When AWE Newtech Limited (Newark, UK), a leading manufacturer of electric motor winding impregnation machines, realized that significant cost savings for their flagship machines could be achieved by introducing distributed control, they turned to our partner, Machinery Control Systems (Telford, UK) to develop a suitable process control scheme. In the picture on the left: a multi-station machine for soaking stator windings. This is one of the largest machines, its length is 12.5 m. Newtech machines are used to impregnate the windings of stators up to IEC 200 / NEMA 320 (weighing up to 100 kg) with insulating resin. The machines use resins, which must be processed at elevated temperatures to achieve their required working properties. Before impregnation, the stators are heated to reduce the viscosity of the resin, which helps its penetration. Then they are heated after impregnation so that the resin hardens. Heating is provided by electric lamps emitting intense infrared radiation in the short-wave range (SWIR). Due to the high throughput, an increase in the stator temperature from one process level to the next is provided by many successive heating stations. Usually, machines contain from 20 to 60 heating stations. On the left there’s a typical stator
Each heating station includes an infrared lamp module. There are two versions of the module, 6kW and 8kW, depending on size of the largest stator, with twelve or sixteen quartz halogen lamps with a power of 0.5kW. Each lamp is controlled independently so it only turns on if the stator is present directly below it and the stator temperature is lower than necessary. The lamps turn off during indexing in order to save energy. In early machines, each lamp was controlled by a separate PLC output, which required a large number of I / O modules and a huge amount of wiring between the control cabinet and the lamps. Their elimination led to a significant reduction in cost. In the figure on the left: a lamp module with a total power of 6 kW with twelve infrared lamps of 0.5 kW each
A large machine can contain up to 1000 lamps with a power of 0.5 kW, each controlled by a digital output to a PLC (programmable logic controller, PLC), plus 5-6 kilometers of wiring between the cabinet and the lamps.
The cost of the PLC I / O modules including the wiring work was a significant part of the total cost. Tightly packaged wiring was also dangerous, as the machine could be seriously damaged if ignited. The Flexis process control board, which is installed in each lamp module, eliminates I / O and a significant portion of the wiring. In close collaboration with Newtech engineers, a detailed functional specification, and after – design specification for hardware and software were developed. According to these specifications, Flexis engineers designed and manufactured a prototype board. The main function of the board is to control the lamps to achieve optimal heating in the stators with the most efficient use of energy. The side of the board that controls the power supply carries real current and voltage values for each lamp consuming about 2A at ~ 230V. The case is equipped with a fan to cool the boards; despite this, the circuit operates at 50-60 ° C. In this regard, were used components of increased reliability, which are designed for continuous operation at high temperature. The boards are connected via a network to the PLC that controls the entire machine. Since end-users usually indicate the PLC model used in their machines, many of which will use their own network, we’ve implemented the ability to connect to the most widely used networks – ProfiBus for Siemens PLCs, DeviceNet for Allen-Bradley PLCs, CANOpen and MODBus, as well as Ethernet and RS485, for communication with PC-based controllers. We also helped Newtech to develop software and implement it to the network on the PLC. The board was designed for transparent operation with respect to the PLC so that the original PLC code could control the lamps without significant changes. Due to the available computing capacity of the boards, we’ve made much greater functionality, including the ability to smoothly start, which increases the lamp lifetime, plus control of the lamp life, and error messages such as fan or lamp failure. The second stage of development for the further reduction of the cost included the removal of the interface for the infrared pyrometer used for non-contact measurement of the stator temperature, processing the output signal of the pyrometer in the processor.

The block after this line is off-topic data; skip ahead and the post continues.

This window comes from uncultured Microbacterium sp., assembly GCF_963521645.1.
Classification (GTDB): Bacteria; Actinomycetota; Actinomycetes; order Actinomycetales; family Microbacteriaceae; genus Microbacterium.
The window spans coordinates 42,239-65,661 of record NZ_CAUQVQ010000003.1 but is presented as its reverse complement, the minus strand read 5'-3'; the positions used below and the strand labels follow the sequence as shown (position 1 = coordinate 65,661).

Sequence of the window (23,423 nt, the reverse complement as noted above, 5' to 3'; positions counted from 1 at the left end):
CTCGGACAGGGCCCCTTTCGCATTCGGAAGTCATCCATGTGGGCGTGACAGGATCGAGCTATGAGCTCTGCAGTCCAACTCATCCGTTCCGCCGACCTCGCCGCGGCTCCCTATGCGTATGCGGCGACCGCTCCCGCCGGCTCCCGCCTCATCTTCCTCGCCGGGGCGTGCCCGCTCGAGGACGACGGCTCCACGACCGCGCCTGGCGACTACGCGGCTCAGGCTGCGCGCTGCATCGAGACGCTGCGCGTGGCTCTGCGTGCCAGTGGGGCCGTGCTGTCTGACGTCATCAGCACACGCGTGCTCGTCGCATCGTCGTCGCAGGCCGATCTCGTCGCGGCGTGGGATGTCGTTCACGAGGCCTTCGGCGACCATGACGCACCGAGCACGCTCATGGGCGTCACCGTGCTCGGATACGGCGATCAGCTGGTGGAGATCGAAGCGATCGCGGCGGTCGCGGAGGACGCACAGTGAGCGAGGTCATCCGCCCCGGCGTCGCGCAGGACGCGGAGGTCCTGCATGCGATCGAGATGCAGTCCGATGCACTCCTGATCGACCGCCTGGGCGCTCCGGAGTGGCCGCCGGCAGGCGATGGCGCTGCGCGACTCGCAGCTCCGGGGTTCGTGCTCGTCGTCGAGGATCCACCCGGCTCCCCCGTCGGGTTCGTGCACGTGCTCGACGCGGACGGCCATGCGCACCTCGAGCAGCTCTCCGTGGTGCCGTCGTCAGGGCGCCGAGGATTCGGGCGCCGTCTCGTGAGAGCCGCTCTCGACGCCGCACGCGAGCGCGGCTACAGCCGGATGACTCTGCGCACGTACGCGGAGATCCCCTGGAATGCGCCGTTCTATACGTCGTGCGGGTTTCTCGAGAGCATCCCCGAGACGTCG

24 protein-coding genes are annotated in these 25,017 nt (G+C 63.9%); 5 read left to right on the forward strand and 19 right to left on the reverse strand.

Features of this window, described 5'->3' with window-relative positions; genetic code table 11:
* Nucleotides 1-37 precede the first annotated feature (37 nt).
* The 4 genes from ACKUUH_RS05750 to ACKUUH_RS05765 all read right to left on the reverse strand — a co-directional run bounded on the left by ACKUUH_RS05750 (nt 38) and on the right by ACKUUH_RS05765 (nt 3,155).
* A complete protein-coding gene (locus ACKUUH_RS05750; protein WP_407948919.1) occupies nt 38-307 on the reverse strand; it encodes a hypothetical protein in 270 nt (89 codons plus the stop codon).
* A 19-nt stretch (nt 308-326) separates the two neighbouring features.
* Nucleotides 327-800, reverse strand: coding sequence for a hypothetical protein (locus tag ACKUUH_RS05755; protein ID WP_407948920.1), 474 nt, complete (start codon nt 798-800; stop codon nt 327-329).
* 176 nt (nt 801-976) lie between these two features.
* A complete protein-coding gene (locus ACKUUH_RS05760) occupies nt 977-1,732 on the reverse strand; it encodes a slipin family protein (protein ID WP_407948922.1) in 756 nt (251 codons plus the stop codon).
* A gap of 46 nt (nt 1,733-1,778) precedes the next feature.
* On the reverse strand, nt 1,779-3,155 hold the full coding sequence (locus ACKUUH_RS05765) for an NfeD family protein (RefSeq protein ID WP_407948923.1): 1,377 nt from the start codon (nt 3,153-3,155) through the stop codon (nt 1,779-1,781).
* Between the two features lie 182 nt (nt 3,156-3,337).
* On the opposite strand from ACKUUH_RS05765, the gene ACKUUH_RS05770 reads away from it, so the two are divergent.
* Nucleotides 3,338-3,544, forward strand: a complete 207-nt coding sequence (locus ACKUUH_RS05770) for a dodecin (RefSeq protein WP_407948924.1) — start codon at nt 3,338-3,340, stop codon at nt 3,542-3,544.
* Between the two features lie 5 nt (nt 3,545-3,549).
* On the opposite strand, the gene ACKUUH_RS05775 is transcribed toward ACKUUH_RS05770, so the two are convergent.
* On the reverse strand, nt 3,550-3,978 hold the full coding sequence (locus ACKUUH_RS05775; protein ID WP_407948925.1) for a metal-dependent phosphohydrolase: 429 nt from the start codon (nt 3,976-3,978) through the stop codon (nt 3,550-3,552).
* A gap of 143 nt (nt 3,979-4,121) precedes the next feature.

In the figure on the left: the process control board for the 6 kW module shown above Having tested the prototype, Flexis organizes the manufacture of boards in batches of 100 pieces. Newtech benefits from significantly reduced labor and material costs, easier assembly and improved performance.